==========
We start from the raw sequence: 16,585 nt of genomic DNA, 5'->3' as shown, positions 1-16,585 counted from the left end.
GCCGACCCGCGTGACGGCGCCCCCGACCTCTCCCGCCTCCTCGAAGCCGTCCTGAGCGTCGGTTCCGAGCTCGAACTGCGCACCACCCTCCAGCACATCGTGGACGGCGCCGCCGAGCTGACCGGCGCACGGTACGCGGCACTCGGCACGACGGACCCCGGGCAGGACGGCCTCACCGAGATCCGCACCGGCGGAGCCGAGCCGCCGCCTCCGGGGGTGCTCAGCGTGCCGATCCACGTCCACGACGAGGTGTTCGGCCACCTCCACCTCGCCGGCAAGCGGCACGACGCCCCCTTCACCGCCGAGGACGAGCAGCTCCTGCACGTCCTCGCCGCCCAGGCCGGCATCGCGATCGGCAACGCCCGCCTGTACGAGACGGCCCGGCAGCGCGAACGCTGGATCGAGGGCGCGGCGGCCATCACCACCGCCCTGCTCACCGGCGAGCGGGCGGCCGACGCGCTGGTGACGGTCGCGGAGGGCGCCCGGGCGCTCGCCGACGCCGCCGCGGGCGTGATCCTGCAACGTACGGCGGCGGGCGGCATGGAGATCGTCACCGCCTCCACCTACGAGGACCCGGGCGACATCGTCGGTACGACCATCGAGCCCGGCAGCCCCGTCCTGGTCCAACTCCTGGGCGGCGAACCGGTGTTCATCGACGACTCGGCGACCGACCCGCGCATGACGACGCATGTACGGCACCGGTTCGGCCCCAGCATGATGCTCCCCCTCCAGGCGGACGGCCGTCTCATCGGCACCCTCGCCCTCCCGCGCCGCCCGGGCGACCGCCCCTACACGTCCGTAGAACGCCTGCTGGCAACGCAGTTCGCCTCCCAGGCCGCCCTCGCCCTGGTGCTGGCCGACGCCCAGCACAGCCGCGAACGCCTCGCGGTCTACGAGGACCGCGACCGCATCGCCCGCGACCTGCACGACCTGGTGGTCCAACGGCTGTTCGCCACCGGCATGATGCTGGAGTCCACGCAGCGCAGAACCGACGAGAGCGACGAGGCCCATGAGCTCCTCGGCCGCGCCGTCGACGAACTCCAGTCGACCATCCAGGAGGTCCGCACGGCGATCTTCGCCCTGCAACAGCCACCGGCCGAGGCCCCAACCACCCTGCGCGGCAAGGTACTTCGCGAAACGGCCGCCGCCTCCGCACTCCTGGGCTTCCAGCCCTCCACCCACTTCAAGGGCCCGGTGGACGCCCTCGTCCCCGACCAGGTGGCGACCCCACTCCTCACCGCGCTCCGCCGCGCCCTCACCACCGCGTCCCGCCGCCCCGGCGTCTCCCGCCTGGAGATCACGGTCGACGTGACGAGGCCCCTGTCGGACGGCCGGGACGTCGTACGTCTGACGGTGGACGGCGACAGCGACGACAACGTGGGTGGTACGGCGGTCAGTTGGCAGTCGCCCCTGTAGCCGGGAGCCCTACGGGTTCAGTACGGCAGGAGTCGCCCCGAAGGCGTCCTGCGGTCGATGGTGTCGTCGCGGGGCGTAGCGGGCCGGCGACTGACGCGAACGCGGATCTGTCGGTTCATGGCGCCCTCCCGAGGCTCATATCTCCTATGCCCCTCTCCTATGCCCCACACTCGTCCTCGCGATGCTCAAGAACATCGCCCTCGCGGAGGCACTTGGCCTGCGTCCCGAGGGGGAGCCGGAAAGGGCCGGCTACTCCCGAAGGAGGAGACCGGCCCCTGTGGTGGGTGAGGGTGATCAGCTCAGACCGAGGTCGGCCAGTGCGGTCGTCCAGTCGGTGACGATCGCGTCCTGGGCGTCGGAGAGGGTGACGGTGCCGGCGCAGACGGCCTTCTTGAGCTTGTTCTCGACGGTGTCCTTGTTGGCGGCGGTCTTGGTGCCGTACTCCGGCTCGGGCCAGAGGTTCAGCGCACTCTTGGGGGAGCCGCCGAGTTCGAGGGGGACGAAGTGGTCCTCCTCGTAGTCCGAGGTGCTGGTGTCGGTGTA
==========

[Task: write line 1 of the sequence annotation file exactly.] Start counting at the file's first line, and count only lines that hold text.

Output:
We start from the raw sequence: 16,585 nt of genomic DNA, 5'->3' as shown, positions 1-16,585 counted from the left end.